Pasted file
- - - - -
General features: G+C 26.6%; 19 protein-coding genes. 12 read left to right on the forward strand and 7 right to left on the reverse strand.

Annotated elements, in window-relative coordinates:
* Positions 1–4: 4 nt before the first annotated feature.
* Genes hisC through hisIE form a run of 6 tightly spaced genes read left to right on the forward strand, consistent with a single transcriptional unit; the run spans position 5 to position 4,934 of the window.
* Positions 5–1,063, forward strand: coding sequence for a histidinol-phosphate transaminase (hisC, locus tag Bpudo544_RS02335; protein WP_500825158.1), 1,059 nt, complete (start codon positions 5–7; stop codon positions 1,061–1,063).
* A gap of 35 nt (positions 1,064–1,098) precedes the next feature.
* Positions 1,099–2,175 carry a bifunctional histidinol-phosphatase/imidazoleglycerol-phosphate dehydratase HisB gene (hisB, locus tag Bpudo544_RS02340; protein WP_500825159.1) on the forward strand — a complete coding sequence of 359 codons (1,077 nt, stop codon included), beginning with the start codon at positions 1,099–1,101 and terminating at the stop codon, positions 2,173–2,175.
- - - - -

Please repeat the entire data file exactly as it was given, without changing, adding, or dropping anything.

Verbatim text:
General features: G+C 26.6%; 19 protein-coding genes. 12 read left to right on the forward strand and 7 right to left on the reverse strand.

Annotated elements, in window-relative coordinates:
* Positions 1–4: 4 nt before the first annotated feature.
* Genes hisC through hisIE form a run of 6 tightly spaced genes read left to right on the forward strand, consistent with a single transcriptional unit; the run spans position 5 to position 4,934 of the window.
* Positions 5–1,063, forward strand: coding sequence for a histidinol-phosphate transaminase (hisC, locus tag Bpudo544_RS02335; protein WP_500825158.1), 1,059 nt, complete (start codon positions 5–7; stop codon positions 1,061–1,063).
* A gap of 35 nt (positions 1,064–1,098) precedes the next feature.
* Positions 1,099–2,175 carry a bifunctional histidinol-phosphatase/imidazoleglycerol-phosphate dehydratase HisB gene (hisB, locus tag Bpudo544_RS02340; protein WP_500825159.1) on the forward strand — a complete coding sequence of 359 codons (1,077 nt, stop codon included), beginning with the start codon at positions 1,099–1,101 and terminating at the stop codon, positions 2,173–2,175.